Several years later my companion that night beneath the stars met with me to tell me some wonderful news.  “I’m met this incredible girl, and I’m getting married!”, he said.   What? I said.  I know, he said.  “I can’t believe it either.”  And he started gushing like a broken water hose, telling me all about her, how wonderful she was, how amazing she could be, how fantastically lucky was he.  And as he spoke, I saw his eyes go all starry, and told him so.  I know, he said, and he got quiet all of a sudden. And then he said, “I feel like that night in Australia, when we stood beneath the most awesome sky I have ever seen.  Remember how speechless we both were?” he asked.  Yes, I smiled. 

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And for some reason I thought of that wonderful moment in Genesis when God takes Abram outside and tells him to look at the sky and count the stars and promises that if Abram puts his faith in the Lord, he will have that many descendants in his family: billions and billions, gazillions.  And then to prove his commitment, God enters into the familiar contract of the Israelites. The contract, in those days, involved the slaying of sacrificial animals, splitting them in half, and then both parties to the contract walked between the halves of the animals. In the contract between God and Abram, Abram kills the animals and splits them, and then promptly falls asleep. As he wakes from his sleep, he sees a great ball of fire erupt between the animals.  It is the Lord promising to be true to Abram and his descendants for better or for worse, for richer or poorer, in good times and in bad, in sickness and in health, until death do them part.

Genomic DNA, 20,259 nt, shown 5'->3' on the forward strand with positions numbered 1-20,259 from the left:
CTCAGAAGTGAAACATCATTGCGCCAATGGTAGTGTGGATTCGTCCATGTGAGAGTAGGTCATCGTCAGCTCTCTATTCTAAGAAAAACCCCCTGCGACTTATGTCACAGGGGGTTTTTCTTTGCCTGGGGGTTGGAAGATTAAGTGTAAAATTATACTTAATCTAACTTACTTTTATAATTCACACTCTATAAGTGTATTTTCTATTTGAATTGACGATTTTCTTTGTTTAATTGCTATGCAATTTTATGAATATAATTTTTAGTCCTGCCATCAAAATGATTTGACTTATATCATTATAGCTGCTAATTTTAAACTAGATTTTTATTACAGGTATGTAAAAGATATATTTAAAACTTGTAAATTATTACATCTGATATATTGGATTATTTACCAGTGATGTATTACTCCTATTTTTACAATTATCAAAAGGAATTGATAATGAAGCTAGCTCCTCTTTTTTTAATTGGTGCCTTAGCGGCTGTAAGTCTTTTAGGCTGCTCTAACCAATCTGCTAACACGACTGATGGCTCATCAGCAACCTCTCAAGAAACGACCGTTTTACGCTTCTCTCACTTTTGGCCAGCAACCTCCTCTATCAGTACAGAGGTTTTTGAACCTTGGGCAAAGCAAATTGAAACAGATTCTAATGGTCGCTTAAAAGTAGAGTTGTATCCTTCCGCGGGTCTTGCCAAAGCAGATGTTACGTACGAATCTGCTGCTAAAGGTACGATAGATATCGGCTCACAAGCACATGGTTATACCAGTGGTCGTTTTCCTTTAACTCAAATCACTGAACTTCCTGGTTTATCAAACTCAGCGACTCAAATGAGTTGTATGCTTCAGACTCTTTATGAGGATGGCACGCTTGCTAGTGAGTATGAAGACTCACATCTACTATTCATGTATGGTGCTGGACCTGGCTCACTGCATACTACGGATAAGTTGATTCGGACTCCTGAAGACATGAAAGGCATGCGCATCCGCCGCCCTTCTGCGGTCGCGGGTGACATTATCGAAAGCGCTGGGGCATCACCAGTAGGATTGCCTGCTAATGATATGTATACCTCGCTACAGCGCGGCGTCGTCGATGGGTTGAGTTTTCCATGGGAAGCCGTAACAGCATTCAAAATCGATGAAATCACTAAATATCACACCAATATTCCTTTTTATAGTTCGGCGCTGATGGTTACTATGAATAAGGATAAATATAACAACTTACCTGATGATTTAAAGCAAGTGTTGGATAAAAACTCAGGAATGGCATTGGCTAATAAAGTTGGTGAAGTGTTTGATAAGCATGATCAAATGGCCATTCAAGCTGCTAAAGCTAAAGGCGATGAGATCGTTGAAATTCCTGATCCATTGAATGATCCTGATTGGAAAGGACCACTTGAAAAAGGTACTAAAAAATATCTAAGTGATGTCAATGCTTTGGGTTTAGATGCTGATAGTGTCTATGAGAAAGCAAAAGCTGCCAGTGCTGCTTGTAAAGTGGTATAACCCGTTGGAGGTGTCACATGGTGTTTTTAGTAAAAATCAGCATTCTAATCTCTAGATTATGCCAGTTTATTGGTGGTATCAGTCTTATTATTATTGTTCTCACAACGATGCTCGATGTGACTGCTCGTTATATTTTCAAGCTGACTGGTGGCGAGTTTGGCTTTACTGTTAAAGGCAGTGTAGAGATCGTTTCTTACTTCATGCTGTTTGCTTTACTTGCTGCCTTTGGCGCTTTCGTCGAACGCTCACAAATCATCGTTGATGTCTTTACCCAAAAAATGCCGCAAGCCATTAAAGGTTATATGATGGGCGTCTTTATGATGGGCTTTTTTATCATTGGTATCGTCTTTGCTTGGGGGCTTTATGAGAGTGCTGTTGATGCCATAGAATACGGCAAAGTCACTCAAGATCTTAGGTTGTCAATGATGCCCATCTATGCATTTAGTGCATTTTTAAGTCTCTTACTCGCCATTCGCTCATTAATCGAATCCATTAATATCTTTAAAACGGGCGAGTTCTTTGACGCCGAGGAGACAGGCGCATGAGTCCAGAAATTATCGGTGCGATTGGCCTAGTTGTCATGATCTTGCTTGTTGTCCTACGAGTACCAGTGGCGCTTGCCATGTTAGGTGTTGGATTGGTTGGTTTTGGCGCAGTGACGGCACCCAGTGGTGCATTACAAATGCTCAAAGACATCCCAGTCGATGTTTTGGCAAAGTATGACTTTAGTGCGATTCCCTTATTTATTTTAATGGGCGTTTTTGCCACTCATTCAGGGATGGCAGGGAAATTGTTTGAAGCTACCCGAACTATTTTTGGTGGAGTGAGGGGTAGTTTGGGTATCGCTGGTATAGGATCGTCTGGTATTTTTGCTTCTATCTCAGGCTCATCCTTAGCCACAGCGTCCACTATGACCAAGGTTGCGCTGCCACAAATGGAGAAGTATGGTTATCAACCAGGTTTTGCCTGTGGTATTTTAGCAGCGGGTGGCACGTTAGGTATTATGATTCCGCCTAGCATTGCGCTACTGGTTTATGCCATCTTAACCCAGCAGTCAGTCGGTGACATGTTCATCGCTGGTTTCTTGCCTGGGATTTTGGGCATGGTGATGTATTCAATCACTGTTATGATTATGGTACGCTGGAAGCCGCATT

I looked into the eyes of my former student, and saw the fire for his true love in them.  I remembered well the feeling he was experiencing.